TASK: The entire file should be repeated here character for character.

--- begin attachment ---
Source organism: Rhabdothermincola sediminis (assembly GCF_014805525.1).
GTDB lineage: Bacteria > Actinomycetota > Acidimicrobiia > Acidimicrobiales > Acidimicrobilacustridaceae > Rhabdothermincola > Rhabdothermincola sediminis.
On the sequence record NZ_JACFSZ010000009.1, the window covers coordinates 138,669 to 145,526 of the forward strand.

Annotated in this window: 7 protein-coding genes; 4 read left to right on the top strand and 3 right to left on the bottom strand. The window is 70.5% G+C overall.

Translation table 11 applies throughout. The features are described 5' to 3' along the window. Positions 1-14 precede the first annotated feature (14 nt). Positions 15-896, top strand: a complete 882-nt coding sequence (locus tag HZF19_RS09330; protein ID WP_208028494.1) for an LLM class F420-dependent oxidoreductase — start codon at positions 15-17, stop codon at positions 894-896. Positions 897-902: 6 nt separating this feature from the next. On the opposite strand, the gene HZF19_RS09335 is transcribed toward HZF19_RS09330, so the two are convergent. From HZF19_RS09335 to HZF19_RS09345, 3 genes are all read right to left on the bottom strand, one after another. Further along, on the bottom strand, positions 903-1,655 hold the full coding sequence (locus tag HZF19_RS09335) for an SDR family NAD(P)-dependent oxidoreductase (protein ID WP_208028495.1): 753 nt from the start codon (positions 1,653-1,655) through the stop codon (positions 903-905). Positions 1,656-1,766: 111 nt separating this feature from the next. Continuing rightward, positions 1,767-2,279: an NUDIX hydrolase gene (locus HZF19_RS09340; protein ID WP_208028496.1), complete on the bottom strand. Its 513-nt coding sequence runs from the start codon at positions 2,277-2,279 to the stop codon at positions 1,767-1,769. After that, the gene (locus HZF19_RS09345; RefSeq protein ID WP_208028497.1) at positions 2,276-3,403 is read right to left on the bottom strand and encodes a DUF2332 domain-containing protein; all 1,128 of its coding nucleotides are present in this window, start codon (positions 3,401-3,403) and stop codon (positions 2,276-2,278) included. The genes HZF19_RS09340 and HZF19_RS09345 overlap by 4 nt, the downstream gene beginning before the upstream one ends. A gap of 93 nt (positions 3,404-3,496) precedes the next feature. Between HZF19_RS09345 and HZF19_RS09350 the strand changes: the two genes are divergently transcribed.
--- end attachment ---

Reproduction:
Source organism: Rhabdothermincola sediminis (assembly GCF_014805525.1).
GTDB lineage: Bacteria > Actinomycetota > Acidimicrobiia > Acidimicrobiales > Acidimicrobilacustridaceae > Rhabdothermincola > Rhabdothermincola sediminis.
On the sequence record NZ_JACFSZ010000009.1, the window covers coordinates 138,669 to 145,526 of the forward strand.

Annotated in this window: 7 protein-coding genes; 4 read left to right on the top strand and 3 right to left on the bottom strand. The window is 70.5% G+C overall.

Translation table 11 applies throughout. The features are described 5' to 3' along the window. Positions 1-14 precede the first annotated feature (14 nt). Positions 15-896, top strand: a complete 882-nt coding sequence (locus tag HZF19_RS09330; protein ID WP_208028494.1) for an LLM class F420-dependent oxidoreductase — start codon at positions 15-17, stop codon at positions 894-896. Positions 897-902: 6 nt separating this feature from the next. On the opposite strand, the gene HZF19_RS09335 is transcribed toward HZF19_RS09330, so the two are convergent. From HZF19_RS09335 to HZF19_RS09345, 3 genes are all read right to left on the bottom strand, one after another. Further along, on the bottom strand, positions 903-1,655 hold the full coding sequence (locus tag HZF19_RS09335) for an SDR family NAD(P)-dependent oxidoreductase (protein ID WP_208028495.1): 753 nt from the start codon (positions 1,653-1,655) through the stop codon (positions 903-905). Positions 1,656-1,766: 111 nt separating this feature from the next. Continuing rightward, positions 1,767-2,279: an NUDIX hydrolase gene (locus HZF19_RS09340; protein ID WP_208028496.1), complete on the bottom strand. Its 513-nt coding sequence runs from the start codon at positions 2,277-2,279 to the stop codon at positions 1,767-1,769. After that, the gene (locus HZF19_RS09345; RefSeq protein ID WP_208028497.1) at positions 2,276-3,403 is read right to left on the bottom strand and encodes a DUF2332 domain-containing protein; all 1,128 of its coding nucleotides are present in this window, start codon (positions 3,401-3,403) and stop codon (positions 2,276-2,278) included. The genes HZF19_RS09340 and HZF19_RS09345 overlap by 4 nt, the downstream gene beginning before the upstream one ends. A gap of 93 nt (positions 3,404-3,496) precedes the next feature. Between HZF19_RS09345 and HZF19_RS09350 the strand changes: the two genes are divergently transcribed.